Mach 3 gives out step and direction signals. It is preprogrammed with the number of steps per inch of axis movement, so if you want to move one inch - it puts out say 60,000 pulses and says - "there you are - one inch". With steppers you hope the motor got all the pulses, but with servos (as I understand it) there is a measurement system either inside the motor, or external to,  which checks that your motor has gone the relevant distance. I do not see that system mentioned in the Grainger.

If you read the PDF file on the Gecko 320 it tells you how to wire them, and also about the feedback circuits. You can get external feedback circuits, but I thought that servo motors ( marketed as such) came with them ready installed integral to the motor. I would check the motors.

If you need any more - come back again.









Not me driving the engine - I'm better looking.
Re: Noobish Question On Motors & Drivers
« Reply #3 on: April 27, 2008, 10:01:59 AM »
Thanks for the fast responses.  In answer to your concerns on the axis motors, I referenced an articale that demonstrated how to mount a digital encoder to the back of the motor to turn a regular dc motor into a servo. My gantry alone shows a weight of 125# on my 3D model, not counting the Z axis assembly, Rails, Drives, etc. which is why I wanted to go as large as I can on the axis motors.

http://www.truetex.com/servomod.htm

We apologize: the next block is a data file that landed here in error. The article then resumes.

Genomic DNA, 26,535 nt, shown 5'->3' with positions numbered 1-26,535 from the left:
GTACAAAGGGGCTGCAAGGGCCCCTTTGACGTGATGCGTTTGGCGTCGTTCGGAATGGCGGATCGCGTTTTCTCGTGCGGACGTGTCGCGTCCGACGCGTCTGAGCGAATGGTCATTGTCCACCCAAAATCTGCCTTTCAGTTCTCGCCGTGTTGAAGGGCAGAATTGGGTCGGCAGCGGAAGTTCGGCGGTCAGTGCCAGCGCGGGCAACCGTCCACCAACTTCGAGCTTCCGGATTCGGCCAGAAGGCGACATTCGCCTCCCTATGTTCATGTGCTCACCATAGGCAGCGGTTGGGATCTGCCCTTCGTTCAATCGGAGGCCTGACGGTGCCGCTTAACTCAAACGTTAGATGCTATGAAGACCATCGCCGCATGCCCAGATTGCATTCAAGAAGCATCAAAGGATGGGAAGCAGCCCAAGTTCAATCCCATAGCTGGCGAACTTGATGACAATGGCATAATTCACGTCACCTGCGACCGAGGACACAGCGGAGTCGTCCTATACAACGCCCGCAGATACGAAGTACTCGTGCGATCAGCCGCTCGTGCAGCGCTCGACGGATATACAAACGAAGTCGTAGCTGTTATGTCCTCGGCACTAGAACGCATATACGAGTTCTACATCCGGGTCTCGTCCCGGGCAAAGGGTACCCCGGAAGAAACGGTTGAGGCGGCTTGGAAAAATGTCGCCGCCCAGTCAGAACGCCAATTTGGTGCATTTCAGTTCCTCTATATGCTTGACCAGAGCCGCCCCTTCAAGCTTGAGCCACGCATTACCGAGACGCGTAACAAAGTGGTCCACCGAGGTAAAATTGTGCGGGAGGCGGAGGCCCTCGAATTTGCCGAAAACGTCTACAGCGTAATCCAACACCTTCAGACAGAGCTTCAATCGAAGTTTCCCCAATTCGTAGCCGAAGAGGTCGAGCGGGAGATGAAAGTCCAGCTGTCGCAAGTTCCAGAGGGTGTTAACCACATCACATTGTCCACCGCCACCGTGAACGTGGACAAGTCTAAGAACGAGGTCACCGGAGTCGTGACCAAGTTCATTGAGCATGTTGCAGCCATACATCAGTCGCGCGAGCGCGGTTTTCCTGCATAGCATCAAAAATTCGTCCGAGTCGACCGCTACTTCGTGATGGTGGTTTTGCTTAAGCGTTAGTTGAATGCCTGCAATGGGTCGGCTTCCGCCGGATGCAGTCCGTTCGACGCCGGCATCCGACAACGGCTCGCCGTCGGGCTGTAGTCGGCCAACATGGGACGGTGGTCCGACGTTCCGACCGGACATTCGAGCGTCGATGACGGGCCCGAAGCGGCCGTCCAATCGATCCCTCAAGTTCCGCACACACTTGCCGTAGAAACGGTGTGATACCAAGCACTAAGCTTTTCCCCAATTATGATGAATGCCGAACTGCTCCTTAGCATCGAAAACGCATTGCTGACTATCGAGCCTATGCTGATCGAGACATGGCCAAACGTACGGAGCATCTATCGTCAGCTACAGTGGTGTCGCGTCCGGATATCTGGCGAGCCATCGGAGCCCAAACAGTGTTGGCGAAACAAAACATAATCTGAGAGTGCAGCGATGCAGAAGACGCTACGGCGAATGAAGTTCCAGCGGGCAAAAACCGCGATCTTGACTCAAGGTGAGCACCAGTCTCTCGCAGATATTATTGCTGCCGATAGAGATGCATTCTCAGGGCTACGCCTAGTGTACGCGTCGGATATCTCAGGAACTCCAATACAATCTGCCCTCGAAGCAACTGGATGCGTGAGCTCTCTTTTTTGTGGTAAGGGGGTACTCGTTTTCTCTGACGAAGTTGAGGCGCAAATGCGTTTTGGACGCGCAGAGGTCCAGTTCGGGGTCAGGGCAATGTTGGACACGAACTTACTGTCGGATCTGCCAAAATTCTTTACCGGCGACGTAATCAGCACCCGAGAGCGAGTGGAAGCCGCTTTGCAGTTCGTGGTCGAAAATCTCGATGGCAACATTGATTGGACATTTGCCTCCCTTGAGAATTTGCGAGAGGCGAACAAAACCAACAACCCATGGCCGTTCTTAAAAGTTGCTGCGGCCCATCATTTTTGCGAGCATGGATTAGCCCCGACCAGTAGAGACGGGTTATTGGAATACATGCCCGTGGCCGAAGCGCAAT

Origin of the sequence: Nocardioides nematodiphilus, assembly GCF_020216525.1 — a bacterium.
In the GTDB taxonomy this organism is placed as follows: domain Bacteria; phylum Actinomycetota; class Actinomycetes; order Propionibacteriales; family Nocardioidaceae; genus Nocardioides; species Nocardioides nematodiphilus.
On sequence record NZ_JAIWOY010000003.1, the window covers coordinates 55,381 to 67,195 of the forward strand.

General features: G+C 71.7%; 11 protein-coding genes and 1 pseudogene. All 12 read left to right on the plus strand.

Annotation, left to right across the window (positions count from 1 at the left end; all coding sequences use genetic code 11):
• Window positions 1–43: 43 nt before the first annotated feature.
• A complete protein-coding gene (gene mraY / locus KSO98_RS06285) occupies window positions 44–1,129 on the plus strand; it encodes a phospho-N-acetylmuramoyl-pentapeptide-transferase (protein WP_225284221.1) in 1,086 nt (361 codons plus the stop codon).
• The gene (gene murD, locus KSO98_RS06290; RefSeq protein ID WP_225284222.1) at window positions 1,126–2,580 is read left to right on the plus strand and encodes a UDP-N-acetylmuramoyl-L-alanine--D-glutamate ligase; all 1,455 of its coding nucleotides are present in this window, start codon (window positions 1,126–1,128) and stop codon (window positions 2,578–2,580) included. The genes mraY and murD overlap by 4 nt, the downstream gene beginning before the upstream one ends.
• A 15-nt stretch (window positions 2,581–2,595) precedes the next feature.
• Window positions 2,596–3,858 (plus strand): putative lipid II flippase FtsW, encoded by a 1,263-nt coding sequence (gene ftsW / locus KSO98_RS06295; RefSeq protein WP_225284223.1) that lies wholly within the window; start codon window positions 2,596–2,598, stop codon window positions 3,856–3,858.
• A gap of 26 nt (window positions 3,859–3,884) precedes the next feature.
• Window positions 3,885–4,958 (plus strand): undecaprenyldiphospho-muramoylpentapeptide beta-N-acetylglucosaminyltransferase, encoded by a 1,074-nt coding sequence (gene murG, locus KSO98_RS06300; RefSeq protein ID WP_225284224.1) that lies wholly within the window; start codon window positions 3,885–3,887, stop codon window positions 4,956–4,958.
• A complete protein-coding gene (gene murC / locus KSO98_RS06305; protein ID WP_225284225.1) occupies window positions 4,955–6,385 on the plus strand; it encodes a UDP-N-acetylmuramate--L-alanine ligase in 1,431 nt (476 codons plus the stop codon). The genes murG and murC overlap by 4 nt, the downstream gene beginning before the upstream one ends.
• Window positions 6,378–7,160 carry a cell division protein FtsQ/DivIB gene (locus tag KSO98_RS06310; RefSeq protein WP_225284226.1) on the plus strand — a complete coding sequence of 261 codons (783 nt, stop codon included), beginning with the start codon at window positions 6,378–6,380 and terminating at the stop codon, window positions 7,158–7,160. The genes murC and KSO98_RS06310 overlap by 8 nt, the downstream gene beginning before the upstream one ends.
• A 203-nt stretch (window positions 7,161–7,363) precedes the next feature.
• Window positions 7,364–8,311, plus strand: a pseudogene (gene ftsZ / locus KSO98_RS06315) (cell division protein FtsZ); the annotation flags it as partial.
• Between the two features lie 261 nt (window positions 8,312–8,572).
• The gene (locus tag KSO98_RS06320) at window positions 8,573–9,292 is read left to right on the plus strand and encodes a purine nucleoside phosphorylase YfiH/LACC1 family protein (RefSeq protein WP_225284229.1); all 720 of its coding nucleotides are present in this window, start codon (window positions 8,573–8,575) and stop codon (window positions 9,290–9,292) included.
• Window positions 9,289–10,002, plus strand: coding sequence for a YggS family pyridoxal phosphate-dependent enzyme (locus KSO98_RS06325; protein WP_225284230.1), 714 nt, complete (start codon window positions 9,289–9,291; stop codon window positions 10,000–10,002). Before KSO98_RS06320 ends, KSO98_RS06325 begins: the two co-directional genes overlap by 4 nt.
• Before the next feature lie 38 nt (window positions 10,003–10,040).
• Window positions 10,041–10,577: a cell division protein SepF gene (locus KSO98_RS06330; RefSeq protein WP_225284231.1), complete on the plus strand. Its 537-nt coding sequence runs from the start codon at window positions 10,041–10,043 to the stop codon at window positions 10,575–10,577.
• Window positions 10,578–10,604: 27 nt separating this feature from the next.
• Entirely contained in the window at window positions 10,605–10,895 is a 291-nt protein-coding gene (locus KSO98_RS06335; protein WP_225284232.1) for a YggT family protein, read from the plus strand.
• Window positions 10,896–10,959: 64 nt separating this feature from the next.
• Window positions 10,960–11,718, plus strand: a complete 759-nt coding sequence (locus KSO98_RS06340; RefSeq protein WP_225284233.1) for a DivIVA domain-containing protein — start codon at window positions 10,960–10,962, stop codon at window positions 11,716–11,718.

I was going to use that feed back to make the "closed loop" on the motors.  I had planned on using those motors, and have machined a plumbers block to support the ballscrew and attached a Renco digital encoder to the ballscrew, not the motor.  I am using Lovejoy couplings and they will flex and compress a few thousands as the machine runs, so in order to maintain true positioning, I am enconding the drive shaft, not the motor shaft.  After reveiwing this website I am loosely basing my machine on his:

http://www.oneoceankayaks.com/madvac/madvac_index.htm

I would be willing to go with stepper motors if I could find a driver that would accept encoder feedback and drive steppers. I just don't like the thought of lost steps.

I was also looking the usb driver board you mentioned, but I thought it said mach3 didn't support the USB at the moment.

After reading your post, I think I may understand a bit more.  You can use a breakout board / smooth stepper to "run" seperate drives, OR you can use a all in one wonder like the gecko g100. 

Offline Hood

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Re: Noobish Question On Motors & Drivers
« Reply #4 on: April 27, 2008, 12:05:32 PM »
The SmoothStepper works great with Mach, it still has a few things to get worked on such as the soft limits and threading sync for turning but I know Greg is working on that now and with the excellent work he, Brian and Art did getting the plugin issues sorted during the Beta testing I have no doubts whatsoever that they will be finished shortly.